The Washington Post

First Person: Becca Ward, 23, Washington, fencing coach/Olympian, Arlington Fencers

(Photograph by D.A. Peterson)

I literally stumbled into a fencing class in
a rec center, looking for a swimming pool.
I opened the door, and there it was —
unlike anything I’d ever seen. It was loud. It was confusing. That’s what always
has drawn me to fencing: the desire to figure it out. As a pretty athletic 9-year-old girl, finding something where I could beat the boys and they would cry? I thought that was the best thing ever.

You cannot be a good fencer without understanding the strategy of it. To be good at it physically, you need good reflexes. Strategy-wise, it’s more like boxing. You need a keen sense of distance. You need to anticipate what your opponent is going to do and then react to what your opponent actually does. You need to force mistakes and capitalize on errors. You must be in the moment, always. I love to fence and be like, I know exactly what you’re going to do, and be right and have the touch work perfectly. And then when they do something that completely surprises me and I have the muscle memory to react appropriately — oh, that’s just the best.

I was always fencing with kids five to 10 years older than me. I remember what it’s like to be that little kid and look up and hope to find a mentor. So I’d always go out of my way to reach out to little kids. I coach fencing, but I don’t think of myself as a fencing coach. I had an extremely contentious relationship with my fencing coach back home. He was very mad that I went to Duke because it was not a good fencing school, one where I could continue to compete and become a fencing coach like him. That’s why I coach fencing: to redefine that relationship. I get motivated by people telling me I can’t do something. The day after he said that, I ordered a Duke sweatshirt and wore it every day to fencing. I went to Duke. I won NCAA championships three out of four years. I have an education and a network that will serve me for the rest of my life. I did that — no one else.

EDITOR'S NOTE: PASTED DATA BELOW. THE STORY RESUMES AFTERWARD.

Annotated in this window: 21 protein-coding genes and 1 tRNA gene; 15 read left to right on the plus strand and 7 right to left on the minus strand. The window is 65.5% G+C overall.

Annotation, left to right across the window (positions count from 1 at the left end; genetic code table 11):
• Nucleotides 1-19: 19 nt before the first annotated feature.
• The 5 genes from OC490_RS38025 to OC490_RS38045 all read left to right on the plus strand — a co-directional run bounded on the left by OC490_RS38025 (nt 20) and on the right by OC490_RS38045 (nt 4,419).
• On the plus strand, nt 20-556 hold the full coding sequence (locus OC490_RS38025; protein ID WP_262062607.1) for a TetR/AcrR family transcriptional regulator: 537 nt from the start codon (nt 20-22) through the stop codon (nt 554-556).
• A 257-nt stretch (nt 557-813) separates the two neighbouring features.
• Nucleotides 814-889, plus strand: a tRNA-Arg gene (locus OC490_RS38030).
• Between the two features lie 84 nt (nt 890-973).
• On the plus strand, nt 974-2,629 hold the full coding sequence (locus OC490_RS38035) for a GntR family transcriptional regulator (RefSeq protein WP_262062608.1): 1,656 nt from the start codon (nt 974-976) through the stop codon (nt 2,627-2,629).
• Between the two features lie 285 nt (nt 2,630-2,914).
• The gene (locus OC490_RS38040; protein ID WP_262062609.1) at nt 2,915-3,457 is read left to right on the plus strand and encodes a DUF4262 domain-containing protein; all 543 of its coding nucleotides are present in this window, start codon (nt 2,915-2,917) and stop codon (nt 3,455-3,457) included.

One of the moments that made me realize I am in the right place was when I had this girl, Sara, a tiny 6-year-old — tiny! She was fencing in the 10-and-under group, getting her butt kicked. I found her sitting under a table, sobbing. I sat under the table with her. She said, “I’m losing every bout.” I said, “Of course you’re losing every bout. Those girls are so much older and bigger than you. Did you get any points, get any good touches?” When she said yes, I told her how mad those girls had to be that a 6-year-old got a touch. After her last bout, she lost 5-1. Instead of saying, “I lost,” she said, “I got a point!” She was so happy. I can’t even describe it. To be able to change their perspective of what’s success and what’s failure, that’s huge.

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